Amicus Releases More Positive Data at WORLDSymposium

Amicus presented additional positive results from the company’s Phase 1/2 clinical study of ATB200/AT2221 in patients with Pompe disease in a late-breaker poster and a corresponding oral presentation.

Today at the 14th Annual WORLDSymposium, Amicus Therapeutics presented a late-breaker poster and corresponding oral presentation, announcing additional positive results from the company’s Phase 1/2 clinical study of ATB200/AT2221 in patients with Pompe disease.

In the global study, patients treated with ATB200/AT2221 for up to 12 months displayed improvements in 6-minute walk test (6MWT) distance and other measures of motor function, stability, or increases in forced vital capacity (FVC), and durable reductions in biomarkers of muscle damage and disease substrate.

At the 22nd International Congress of the World Muscle Society in October, Amicus presented its initial round of positive data from the study, exhibiting the therapy’s ability to remain consistent with previous outcomes.

Pompe disease, a genetic lysosomal storage disorder, is caused by a deficiency in acid alpha-glucosidase (GAA). ATB200/AT2221 is a fixed-dose combination therapy that consists of a recombinant human GAA (rhGAA) enzyme with an optimized carbohydrate structure (ATB200), administered with a small molecule pharmacological chaperone (AT2221).

“We continue to be impressed by the clinical data for our novel Pompe treatment paradigm ATB200/AT2221,” said John F. Crowley, Chairman and Chief Executive Officer of Amicus Therapeutics stated. “These latest data, in more patients and over longer periods, have continued to show substantial improvements in functional outcomes in nearly all patients, which are aligned with the persistent and durable reductions in key biomarkers of muscle damage and disease substrate. On the heels of these data for ATB200/AT2221 we look forward to continuing our discussions with global regulators to define the best and fastest pathway to deliver this critically important medicine to people living with Pompe disease.”

Primary objectives of the open-label study are to evaluate the safety, tolerability, pharmacokinetics (PK) and pharmacodynamics (PD) of ATB200/AT2221 over an 18-week primary treatment period followed by a long-term extension. In the study, 20 patients were enrolled, of which one dropped out due to travel burden, leaving available data on functional outcomes from 19 participants. Muscle function improved in 16 of 19 patients at month 9, and improved in 10 out of 10 patients with available data at month 12.

Motor function, defined by the 6MWT, improved consistently in both enzyme replacement therapy (ERT)-naïve and ERT-switch patients with continued clinical benefit observed through month 12. Muscle function and strength was improved in the upper extremities of 3 of the 4 non-ambulatory ERT-switch patients from baseline to month 9. Pulmonary function improved in ERT-naïve patients and was generally stable in ERT-switch patients.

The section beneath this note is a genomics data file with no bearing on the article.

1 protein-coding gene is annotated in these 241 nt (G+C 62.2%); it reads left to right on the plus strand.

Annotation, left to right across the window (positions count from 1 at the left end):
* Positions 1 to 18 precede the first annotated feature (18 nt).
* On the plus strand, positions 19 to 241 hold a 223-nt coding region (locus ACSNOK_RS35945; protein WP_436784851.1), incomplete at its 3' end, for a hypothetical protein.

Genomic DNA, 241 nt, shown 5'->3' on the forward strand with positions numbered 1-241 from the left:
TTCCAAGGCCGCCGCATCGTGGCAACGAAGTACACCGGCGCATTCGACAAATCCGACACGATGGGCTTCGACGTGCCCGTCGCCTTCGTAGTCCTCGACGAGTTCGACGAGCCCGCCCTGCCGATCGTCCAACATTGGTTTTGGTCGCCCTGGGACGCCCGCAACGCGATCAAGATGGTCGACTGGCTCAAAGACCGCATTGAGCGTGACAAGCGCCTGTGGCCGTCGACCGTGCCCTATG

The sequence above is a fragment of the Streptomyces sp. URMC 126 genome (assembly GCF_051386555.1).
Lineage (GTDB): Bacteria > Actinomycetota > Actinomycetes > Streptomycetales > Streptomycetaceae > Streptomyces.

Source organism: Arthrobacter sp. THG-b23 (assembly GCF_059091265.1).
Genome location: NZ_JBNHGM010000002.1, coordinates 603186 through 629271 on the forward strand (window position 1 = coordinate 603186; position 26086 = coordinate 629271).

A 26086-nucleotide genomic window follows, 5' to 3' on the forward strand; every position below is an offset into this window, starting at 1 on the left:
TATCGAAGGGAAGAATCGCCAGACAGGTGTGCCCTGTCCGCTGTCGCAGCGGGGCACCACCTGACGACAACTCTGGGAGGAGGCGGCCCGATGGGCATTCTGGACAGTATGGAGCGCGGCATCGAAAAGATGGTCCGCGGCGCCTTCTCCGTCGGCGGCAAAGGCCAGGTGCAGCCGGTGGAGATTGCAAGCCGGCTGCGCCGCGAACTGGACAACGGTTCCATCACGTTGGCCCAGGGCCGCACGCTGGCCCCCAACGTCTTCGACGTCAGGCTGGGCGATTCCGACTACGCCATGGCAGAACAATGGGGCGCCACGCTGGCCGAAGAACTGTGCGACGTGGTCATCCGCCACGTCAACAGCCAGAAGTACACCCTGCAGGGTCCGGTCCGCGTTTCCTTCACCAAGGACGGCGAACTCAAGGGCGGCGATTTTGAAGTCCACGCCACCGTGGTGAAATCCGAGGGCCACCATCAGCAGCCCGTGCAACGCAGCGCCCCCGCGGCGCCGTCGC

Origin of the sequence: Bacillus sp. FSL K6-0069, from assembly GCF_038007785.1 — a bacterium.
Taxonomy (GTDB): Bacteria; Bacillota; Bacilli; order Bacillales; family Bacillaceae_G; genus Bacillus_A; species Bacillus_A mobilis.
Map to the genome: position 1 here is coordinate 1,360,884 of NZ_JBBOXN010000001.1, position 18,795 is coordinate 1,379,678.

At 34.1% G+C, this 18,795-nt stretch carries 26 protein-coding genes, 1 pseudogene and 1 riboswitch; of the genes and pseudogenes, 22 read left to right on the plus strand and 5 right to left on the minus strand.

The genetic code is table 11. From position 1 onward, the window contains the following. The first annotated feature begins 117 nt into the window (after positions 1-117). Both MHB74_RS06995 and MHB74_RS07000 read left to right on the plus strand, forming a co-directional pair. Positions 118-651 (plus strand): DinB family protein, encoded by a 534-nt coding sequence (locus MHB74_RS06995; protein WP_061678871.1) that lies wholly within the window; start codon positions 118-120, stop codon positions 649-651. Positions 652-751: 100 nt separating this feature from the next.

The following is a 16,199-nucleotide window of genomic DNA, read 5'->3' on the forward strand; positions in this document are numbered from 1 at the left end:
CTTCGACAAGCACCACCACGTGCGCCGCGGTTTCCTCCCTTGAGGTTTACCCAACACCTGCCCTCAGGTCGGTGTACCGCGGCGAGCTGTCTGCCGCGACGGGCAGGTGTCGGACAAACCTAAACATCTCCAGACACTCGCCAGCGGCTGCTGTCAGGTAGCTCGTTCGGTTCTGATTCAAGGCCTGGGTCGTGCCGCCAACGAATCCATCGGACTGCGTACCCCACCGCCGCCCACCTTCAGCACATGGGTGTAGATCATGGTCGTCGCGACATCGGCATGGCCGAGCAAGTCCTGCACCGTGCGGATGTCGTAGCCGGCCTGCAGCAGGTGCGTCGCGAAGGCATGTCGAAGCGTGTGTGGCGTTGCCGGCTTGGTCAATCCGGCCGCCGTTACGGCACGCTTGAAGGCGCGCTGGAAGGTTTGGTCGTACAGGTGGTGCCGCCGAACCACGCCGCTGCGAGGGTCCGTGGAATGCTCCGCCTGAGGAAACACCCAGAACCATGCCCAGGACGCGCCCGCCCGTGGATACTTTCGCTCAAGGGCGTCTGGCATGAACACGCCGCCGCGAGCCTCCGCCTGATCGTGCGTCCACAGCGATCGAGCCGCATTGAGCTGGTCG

In the video below, Crowley sits down with Rare Disease Report for an exclusive interview about the data and his company's presentation:

Crowley: We were really privileged today to be able to present additional positive data on our Phase 1 / 2 study with our new medicine for Pompe Disease; an investigational medicine where we are looking for the ability of this enzyme to target muscle cells and reduce glycogen and, hopefully, to lead to improvements on patients in a number of measures. We had previously provided data back in October, showing a successful Phase 1/2 study - both in people who have taken enzyme replacement therapy before in an improved product and then switched to our new investigational drug and, then also for people who have never received enzyme replacement therapy before. It's very exciting. There, we were able to show that people were able to walk further. In some cases, some people, in some measures, were able to breathe better; that was the goal. Can we have an impact on patients’ lives? We were very pleased to show that.

Now, at this conference, we were able to show data on even more patients, continuing those positive trends. We were also able to show that it goes out in time. Back in the Fall, we showed the data at six months. Now we have the data in 9 months and in some cases 12 months. Out to a year, showing the improvements in patients. So, we are really pleased with this. We think it shows the magnitude of response, it shows consistency which is so important to cross patients and also the durability across time. So very, very positive results for us and certainly a very important program for Amicus.


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